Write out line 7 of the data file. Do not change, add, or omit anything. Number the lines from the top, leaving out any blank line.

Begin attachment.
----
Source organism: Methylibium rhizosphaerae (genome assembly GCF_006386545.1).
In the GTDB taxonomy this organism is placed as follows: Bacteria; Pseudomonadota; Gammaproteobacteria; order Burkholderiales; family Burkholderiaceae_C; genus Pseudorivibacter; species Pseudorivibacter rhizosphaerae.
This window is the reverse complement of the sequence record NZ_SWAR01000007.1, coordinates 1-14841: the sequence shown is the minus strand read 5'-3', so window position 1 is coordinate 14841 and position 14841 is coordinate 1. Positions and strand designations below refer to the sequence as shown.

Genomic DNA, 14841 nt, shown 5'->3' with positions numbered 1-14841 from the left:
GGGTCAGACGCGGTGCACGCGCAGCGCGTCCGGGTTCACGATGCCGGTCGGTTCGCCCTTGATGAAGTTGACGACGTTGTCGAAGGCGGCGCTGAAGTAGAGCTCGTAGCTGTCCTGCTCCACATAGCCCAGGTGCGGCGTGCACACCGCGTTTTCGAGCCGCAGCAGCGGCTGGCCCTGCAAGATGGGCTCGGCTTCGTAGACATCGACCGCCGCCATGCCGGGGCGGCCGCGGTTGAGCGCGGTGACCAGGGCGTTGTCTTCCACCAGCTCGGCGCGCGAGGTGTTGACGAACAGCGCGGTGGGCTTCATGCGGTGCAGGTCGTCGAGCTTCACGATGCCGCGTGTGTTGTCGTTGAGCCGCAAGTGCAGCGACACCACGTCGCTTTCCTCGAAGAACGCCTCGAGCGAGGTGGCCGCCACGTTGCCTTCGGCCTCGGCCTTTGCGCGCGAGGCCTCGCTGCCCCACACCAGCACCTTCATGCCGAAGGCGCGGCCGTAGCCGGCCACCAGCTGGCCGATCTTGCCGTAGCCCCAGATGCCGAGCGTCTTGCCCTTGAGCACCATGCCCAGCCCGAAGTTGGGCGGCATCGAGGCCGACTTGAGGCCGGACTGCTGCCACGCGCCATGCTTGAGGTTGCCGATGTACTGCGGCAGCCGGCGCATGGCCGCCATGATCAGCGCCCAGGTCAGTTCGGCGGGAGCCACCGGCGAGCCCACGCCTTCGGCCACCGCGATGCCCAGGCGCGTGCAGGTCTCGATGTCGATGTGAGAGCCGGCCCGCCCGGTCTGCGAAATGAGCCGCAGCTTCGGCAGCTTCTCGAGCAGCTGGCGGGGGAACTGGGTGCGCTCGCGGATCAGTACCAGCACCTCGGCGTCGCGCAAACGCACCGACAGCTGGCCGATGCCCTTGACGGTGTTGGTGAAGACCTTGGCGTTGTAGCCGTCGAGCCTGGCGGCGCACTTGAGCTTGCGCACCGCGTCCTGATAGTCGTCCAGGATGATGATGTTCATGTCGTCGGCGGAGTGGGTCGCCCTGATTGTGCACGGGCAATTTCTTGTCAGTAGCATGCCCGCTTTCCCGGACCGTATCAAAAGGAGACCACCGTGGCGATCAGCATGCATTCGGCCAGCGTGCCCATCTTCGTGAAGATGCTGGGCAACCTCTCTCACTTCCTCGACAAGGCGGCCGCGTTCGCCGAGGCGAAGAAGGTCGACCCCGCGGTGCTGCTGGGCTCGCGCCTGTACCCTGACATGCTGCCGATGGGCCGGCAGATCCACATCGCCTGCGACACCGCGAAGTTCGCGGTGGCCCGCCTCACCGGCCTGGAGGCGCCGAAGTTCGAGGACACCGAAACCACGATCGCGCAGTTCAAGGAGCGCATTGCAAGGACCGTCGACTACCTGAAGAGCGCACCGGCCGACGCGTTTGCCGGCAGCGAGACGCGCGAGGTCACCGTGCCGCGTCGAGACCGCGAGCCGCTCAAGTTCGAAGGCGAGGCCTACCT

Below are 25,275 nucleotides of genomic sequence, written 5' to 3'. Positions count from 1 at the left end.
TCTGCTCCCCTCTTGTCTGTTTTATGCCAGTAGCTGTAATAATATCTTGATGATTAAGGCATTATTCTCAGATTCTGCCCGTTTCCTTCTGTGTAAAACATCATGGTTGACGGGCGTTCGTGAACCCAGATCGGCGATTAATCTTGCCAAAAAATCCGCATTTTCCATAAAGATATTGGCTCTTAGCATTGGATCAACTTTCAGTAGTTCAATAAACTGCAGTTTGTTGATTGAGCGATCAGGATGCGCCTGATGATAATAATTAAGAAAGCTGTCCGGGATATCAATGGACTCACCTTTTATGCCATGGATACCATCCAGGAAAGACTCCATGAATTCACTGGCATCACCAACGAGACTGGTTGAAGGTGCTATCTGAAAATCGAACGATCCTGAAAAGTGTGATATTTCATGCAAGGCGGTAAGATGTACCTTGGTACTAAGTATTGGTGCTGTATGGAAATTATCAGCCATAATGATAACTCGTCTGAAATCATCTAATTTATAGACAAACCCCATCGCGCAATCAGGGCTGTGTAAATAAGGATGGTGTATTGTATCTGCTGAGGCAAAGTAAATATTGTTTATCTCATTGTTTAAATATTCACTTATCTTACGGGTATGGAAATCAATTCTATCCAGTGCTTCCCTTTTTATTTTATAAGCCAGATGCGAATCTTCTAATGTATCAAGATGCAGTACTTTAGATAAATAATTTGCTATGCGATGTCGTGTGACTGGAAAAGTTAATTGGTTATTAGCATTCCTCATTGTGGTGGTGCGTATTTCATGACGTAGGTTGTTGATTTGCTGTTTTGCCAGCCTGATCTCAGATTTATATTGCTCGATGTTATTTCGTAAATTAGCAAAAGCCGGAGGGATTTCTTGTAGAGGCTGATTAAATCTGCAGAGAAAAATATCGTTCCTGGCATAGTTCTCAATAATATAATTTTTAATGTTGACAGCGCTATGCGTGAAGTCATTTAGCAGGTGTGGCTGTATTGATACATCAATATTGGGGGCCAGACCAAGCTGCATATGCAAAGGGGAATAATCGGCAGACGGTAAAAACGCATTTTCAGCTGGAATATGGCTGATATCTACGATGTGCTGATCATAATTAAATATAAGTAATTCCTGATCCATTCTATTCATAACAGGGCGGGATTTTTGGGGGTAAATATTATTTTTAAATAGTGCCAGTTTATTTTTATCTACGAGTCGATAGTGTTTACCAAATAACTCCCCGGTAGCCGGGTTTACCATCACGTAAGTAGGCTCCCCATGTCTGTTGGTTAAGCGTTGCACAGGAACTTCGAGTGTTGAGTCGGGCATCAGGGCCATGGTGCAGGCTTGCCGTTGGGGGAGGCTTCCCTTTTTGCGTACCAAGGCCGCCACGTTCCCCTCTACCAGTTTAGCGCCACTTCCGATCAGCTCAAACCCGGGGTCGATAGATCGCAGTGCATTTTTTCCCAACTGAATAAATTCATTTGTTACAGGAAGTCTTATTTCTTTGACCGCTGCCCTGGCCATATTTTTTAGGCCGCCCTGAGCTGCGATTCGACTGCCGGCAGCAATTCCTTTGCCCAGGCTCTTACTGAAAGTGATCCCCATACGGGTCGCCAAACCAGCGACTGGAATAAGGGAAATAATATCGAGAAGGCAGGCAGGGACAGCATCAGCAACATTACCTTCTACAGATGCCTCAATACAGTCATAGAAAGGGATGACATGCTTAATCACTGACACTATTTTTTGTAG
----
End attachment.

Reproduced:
TCTGCTCCCCTCTTGTCTGTTTTATGCCAGTAGCTGTAATAATATCTTGATGATTAAGGCATTATTCTCAGATTCTGCCCGTTTCCTTCTGTGTAAAACATCATGGTTGACGGGCGTTCGTGAACCCAGATCGGCGATTAATCTTGCCAAAAAATCCGCATTTTCCATAAAGATATTGGCTCTTAGCATTGGATCAACTTTCAGTAGTTCAATAAACTGCAGTTTGTTGATTGAGCGATCAGGATGCGCCTGATGATAATAATTAAGAAAGCTGTCCGGGATATCAATGGACTCACCTTTTATGCCATGGATACCATCCAGGAAAGACTCCATGAATTCACTGGCATCACCAACGAGACTGGTTGAAGGTGCTATCTGAAAATCGAACGATCCTGAAAAGTGTGATATTTCATGCAAGGCGGTAAGATGTACCTTGGTACTAAGTATTGGTGCTGTATGGAAATTATCAGCCATAATGATAACTCGTCTGAAATCATCTAATTTATAGACAAACCCCATCGCGCAATCAGGGCTGTGTAAATAAGGATGGTGTATTGTATCTGCTGAGGCAAAGTAAATATTGTTTATCTCATTGTTTAAATATTCACTTATCTTACGGGTATGGAAATCAATTCTATCCAGTGCTTCCCTTTTTATTTTATAAGCCAGATGCGAATCTTCTAATGTATCAAGATGCAGTACTTTAGATAAATAATTTGCTATGCGATGTCGTGTGACTGGAAAAGTTAATTGGTTATTAGCATTCCTCATTGTGGTGGTGCGTATTTCATGACGTAGGTTGTTGATTTGCTGTTTTGCCAGCCTGATCTCAGATTTATATTGCTCGATGTTATTTCGTAAATTAGCAAAAGCCGGAGGGATTTCTTGTAGAGGCTGATTAAATCTGCAGAGAAAAATATCGTTCCTGGCATAGTTCTCAATAATATAATTTTTAATGTTGACAGCGCTATGCGTGAAGTCATTTAGCAGGTGTGGCTGTATTGATACATCAATATTGGGGGCCAGACCAAGCTGCATATGCAAAGGGGAATAATCGGCAGACGGTAAAAACGCATTTTCAGCTGGAATATGGCTGATATCTACGATGTGCTGATCATAATTAAATATAAGTAATTCCTGATCCATTCTATTCATAACAGGGCGGGATTTTTGGGGGTAAATATTATTTTTAAATAGTGCCAGTTTATTTTTATCTACGAGTCGATAGTGTTTACCAAATAACTCCCCGGTAGCCGGGTTTACCATCACGTAAGTAGGCTCCCCATGTCTGTTGGTTAAGCGTTGCACAGGAACTTCGAGTGTTGAGTCGGGCATCAGGGCCATGGTGCAGGCTTGCCGTTGGGGGAGGCTTCCCTTTTTGCGTACCAAGGCCGCCACGTTCCCCTCTACCAGTTTAGCGCCACTTCCGATCAGCTCAAACCCGGGGTCGATAGATCGCAGTGCATTTTTTCCCAACTGAATAAATTCATTTGTTACAGGAAGTCTTATTTCTTTGACCGCTGCCCTGGCCATATTTTTTAGGCCGCCCTGAGCTGCGATTCGACTGCCGGCAGCAATTCCTTTGCCCAGGCTCTTACTGAAAGTGATCCCCATACGGGTCGCCAAACCAGCGACTGGAATAAGGGAAATAATATCGAGAAGGCAGGCAGGGACAGCATCAGCAACATTACCTTCTACAGATGCCTCAATACAGTCATAGAAAGGGATGACATGCTTAATCACTGACACTATTTTTTGTAG